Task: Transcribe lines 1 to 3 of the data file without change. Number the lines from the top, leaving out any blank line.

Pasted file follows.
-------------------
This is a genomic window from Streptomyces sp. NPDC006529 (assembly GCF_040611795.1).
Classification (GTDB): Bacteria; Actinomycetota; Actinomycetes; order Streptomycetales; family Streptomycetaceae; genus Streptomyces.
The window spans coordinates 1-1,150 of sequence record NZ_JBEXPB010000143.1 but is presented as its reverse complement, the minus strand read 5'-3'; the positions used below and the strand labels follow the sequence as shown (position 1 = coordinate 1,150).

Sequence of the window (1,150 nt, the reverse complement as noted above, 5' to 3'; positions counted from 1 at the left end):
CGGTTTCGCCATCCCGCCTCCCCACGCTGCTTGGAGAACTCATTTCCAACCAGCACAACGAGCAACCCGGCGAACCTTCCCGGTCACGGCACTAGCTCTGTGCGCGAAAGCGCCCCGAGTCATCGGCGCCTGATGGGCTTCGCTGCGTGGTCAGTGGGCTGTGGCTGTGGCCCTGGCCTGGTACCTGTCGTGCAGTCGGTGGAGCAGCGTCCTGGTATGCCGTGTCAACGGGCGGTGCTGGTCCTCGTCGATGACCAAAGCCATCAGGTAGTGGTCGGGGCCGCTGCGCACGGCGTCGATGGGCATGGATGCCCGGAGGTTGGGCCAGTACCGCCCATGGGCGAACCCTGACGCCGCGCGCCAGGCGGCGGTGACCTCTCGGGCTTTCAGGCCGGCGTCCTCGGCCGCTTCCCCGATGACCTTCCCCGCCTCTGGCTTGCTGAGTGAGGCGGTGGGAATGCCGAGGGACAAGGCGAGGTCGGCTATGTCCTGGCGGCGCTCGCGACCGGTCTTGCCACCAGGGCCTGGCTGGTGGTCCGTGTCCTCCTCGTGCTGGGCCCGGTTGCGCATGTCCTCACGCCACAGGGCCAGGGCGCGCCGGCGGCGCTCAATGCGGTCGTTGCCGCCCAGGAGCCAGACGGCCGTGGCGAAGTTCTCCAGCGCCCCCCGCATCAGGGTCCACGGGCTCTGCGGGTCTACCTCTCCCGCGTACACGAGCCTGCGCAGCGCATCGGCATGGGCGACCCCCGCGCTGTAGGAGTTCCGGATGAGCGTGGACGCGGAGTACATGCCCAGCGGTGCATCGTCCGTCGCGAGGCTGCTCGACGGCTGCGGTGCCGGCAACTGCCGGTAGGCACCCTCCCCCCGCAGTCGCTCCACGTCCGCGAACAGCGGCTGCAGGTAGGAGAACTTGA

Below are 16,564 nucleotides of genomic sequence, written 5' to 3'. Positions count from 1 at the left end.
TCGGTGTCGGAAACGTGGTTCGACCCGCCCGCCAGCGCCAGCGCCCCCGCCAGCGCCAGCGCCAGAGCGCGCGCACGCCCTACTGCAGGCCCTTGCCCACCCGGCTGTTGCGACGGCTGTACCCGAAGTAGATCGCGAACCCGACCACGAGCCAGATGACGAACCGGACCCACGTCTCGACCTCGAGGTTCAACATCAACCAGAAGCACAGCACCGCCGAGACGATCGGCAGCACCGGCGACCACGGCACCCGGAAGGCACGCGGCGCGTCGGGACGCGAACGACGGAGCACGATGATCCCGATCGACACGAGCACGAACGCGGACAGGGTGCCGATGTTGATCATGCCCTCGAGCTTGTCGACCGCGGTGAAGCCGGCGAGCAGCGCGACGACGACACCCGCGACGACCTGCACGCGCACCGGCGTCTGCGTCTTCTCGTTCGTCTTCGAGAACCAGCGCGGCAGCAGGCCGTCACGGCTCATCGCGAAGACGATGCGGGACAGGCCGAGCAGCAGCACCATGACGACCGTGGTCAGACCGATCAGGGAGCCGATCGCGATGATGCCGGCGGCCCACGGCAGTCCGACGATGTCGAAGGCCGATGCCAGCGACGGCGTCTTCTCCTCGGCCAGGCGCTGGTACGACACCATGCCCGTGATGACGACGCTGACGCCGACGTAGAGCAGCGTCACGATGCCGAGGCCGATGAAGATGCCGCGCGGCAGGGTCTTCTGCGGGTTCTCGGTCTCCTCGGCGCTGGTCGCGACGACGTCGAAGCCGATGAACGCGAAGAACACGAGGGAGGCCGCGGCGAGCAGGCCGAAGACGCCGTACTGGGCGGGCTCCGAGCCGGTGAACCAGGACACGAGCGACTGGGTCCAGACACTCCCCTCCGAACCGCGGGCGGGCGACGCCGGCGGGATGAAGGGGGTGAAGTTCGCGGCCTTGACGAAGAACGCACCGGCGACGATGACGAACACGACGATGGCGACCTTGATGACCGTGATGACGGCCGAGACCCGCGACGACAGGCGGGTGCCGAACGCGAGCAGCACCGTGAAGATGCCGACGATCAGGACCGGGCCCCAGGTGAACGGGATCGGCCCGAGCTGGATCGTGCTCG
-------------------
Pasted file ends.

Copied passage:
This is a genomic window from Streptomyces sp. NPDC006529 (assembly GCF_040611795.1).
Classification (GTDB): Bacteria; Actinomycetota; Actinomycetes; order Streptomycetales; family Streptomycetaceae; genus Streptomyces.
The window spans coordinates 1-1,150 of sequence record NZ_JBEXPB010000143.1 but is presented as its reverse complement, the minus strand read 5'-3'; the positions used below and the strand labels follow the sequence as shown (position 1 = coordinate 1,150).